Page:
A racially, religiously and ethnically diverse group of fifteen high school students from New York City joined 106 student delegates from around the country at ADL’s 15th annual Grosfeld Family National Youth Leadership Mission to the U.S. Holocaust Memorial Museum in Washington DC November 17-20.
The students explored modern and historic examples of bigotry and genocide and shared personal experiences with hatred and discrimination. The program taught the delegates leadership skills so they could come back to their schools and communities with resources to combat bias and bigotry.
At the U.S. Holocaust Memorial Museum, students learned about the atrocities of the Second World War and examined contemporary issues of extremism, bigotry and genocide. The delegates explored a new exhibit at the museum, Some Were Neighbors, which addresses the choices everyday people made to be either allies of targets of the Nazis, collaborators with the Nazi regime, or stand by while others were victimized. The delegates also heard firsthand remarks from survivors of the Holocaust and Rwandan Genocide, and concentration camp liberator Dr. Leon Bass. Abraham H. Foxman, ADL’s National Director, shared his story of how his Polish Catholic nanny saved and kept him hidden from the Nazis. The students also attended the ADL Concert Against Hate at the Kennedy Center for the Performing Arts.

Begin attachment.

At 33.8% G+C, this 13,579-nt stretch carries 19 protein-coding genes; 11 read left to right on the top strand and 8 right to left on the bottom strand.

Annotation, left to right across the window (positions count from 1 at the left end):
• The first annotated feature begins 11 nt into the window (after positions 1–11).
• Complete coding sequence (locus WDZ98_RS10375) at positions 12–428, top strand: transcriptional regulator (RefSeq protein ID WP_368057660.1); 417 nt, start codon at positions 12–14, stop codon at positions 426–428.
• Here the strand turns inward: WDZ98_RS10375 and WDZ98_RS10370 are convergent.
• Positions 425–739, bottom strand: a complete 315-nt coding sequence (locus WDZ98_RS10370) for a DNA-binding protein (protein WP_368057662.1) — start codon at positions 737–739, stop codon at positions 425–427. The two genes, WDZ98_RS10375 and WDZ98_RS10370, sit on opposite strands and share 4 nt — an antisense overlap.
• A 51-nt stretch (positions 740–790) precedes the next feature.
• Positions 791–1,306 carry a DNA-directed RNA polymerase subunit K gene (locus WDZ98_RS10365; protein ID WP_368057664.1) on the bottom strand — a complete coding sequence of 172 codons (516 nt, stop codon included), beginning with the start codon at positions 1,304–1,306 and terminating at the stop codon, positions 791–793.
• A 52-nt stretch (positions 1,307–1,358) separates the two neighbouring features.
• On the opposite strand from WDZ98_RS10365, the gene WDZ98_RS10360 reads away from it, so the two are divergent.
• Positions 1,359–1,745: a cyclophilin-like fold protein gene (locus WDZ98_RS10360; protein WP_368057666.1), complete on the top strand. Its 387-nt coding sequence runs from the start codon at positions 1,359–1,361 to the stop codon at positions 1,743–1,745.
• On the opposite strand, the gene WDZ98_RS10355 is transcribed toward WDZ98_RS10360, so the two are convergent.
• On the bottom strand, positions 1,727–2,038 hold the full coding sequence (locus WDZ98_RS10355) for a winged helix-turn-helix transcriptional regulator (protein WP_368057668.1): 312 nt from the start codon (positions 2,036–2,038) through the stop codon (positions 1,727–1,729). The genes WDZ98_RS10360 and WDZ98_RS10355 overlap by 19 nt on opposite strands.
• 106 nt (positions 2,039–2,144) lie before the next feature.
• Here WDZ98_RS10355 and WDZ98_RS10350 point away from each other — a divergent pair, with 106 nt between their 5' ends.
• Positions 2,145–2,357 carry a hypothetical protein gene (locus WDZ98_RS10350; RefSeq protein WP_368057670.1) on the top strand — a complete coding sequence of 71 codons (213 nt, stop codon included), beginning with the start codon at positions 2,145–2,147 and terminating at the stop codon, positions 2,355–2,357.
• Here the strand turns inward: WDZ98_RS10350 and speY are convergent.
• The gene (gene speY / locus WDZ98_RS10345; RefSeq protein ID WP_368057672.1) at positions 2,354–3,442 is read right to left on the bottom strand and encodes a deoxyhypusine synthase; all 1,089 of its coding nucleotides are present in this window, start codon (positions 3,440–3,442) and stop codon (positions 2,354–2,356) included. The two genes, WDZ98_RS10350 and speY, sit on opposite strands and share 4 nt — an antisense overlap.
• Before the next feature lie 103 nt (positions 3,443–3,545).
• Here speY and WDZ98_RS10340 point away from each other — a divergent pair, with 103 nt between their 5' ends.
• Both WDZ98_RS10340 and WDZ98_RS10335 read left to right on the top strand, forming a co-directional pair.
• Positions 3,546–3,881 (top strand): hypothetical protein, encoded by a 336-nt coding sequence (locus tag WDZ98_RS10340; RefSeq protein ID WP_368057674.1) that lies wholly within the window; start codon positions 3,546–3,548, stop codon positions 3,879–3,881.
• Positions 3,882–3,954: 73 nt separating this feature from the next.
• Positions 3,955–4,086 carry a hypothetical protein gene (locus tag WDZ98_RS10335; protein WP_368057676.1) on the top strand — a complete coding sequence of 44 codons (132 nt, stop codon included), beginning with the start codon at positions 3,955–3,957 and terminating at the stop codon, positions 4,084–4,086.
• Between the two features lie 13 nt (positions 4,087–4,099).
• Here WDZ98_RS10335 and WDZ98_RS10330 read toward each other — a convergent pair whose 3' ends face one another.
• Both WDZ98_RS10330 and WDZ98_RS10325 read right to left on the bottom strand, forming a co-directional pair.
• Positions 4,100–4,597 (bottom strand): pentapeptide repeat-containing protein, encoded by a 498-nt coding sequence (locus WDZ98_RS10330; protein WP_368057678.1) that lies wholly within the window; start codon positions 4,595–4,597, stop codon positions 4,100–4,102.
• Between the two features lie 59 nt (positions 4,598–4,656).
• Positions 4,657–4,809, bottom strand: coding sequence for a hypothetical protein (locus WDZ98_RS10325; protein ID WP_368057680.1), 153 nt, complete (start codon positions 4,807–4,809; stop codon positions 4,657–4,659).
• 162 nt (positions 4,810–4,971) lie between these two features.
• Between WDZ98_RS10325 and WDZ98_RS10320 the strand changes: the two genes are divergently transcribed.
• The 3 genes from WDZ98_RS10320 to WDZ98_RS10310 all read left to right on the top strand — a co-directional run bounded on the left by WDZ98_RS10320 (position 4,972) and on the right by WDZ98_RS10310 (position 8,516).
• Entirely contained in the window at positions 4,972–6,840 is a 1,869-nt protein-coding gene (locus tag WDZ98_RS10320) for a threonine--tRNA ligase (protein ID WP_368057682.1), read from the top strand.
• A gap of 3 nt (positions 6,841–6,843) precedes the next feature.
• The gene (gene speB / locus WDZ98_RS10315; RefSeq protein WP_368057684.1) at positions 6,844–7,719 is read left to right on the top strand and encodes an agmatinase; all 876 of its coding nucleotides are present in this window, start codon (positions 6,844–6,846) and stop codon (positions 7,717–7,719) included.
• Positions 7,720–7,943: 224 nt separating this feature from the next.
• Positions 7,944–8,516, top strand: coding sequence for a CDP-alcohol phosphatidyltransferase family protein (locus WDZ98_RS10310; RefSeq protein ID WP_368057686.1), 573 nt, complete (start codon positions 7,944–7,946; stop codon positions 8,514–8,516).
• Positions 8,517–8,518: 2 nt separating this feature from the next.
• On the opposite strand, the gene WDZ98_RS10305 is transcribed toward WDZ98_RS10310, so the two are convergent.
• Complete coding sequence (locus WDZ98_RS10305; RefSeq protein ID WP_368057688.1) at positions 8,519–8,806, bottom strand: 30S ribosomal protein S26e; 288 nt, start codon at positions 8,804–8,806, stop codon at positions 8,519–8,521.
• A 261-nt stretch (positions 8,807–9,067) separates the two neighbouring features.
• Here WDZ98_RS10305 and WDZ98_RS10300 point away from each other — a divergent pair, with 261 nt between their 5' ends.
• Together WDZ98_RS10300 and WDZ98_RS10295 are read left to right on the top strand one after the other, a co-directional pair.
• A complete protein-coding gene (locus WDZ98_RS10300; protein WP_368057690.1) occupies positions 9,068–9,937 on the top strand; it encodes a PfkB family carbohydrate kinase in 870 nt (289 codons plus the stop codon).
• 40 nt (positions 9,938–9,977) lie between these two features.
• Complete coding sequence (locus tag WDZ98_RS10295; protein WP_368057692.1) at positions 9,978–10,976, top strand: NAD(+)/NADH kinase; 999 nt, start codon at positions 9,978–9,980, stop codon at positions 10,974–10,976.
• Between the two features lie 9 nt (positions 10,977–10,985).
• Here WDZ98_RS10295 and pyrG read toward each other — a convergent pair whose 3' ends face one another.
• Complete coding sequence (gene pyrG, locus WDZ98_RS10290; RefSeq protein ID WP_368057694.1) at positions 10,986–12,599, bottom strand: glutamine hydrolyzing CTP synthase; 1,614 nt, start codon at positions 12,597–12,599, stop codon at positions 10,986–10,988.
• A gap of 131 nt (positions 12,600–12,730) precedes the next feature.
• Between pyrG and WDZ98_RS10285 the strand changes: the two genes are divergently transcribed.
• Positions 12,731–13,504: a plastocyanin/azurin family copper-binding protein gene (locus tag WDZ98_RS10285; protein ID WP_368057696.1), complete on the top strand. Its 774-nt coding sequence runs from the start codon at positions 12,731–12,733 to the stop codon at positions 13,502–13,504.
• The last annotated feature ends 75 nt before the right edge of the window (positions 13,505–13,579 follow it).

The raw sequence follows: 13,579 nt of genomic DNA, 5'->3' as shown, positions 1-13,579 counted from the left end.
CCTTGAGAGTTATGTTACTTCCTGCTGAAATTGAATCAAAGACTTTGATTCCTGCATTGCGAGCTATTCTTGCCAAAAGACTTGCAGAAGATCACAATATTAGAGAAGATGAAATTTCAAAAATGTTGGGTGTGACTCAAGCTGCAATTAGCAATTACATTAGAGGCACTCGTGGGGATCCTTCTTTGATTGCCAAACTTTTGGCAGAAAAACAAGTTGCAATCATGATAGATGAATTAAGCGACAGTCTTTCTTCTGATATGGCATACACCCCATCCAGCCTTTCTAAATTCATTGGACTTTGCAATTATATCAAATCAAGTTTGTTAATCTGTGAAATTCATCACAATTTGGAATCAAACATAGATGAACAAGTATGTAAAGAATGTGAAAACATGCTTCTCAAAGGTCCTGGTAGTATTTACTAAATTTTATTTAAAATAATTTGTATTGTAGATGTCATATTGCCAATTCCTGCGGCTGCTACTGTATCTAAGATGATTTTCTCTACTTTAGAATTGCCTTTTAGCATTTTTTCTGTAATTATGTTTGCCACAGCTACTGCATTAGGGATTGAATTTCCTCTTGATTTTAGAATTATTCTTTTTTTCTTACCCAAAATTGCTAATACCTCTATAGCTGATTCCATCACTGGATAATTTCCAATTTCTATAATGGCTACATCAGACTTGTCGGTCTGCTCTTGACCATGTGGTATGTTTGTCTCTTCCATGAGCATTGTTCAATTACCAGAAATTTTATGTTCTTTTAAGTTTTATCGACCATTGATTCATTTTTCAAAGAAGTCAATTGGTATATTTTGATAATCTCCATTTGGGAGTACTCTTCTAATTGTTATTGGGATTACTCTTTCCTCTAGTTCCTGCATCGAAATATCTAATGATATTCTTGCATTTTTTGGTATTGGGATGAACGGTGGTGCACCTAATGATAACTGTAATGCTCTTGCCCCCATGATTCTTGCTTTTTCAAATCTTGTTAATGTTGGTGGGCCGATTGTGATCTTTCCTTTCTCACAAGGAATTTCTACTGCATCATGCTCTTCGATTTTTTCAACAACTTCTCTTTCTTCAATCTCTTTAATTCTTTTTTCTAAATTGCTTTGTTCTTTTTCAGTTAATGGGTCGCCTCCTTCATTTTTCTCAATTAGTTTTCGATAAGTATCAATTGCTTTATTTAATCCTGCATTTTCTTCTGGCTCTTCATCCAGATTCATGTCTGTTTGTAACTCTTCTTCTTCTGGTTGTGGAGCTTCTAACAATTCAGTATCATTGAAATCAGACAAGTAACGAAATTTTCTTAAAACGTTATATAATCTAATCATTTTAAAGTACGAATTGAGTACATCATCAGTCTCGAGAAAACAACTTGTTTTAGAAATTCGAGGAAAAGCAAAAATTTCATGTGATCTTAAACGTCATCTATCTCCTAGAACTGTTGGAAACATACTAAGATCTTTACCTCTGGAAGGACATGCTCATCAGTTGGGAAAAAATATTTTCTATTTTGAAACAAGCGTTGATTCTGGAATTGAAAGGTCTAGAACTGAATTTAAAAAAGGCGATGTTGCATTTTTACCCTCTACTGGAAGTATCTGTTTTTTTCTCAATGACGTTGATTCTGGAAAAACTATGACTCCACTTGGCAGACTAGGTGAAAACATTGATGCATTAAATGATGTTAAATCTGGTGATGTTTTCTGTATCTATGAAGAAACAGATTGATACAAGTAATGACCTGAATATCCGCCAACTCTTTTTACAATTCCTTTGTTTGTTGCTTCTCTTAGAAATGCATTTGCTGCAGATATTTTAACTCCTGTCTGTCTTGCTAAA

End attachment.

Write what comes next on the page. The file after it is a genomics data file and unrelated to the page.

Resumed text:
During breakout sessions conducted by ADL’s A WORLD OF DIFFERENCE® Institute facilitators, students shared personal experiences with bullying, hatred and discrimination, and discussed how the lessons of the Holocaust can be applied today and to their own lives.
These fifteen delegates will now share their Mission experience with their school communities through presentations and essays, or by initiating clubs to raise awareness about bias and discrimination. We look forward to sharing their work as they find success in helping to create a world without hate.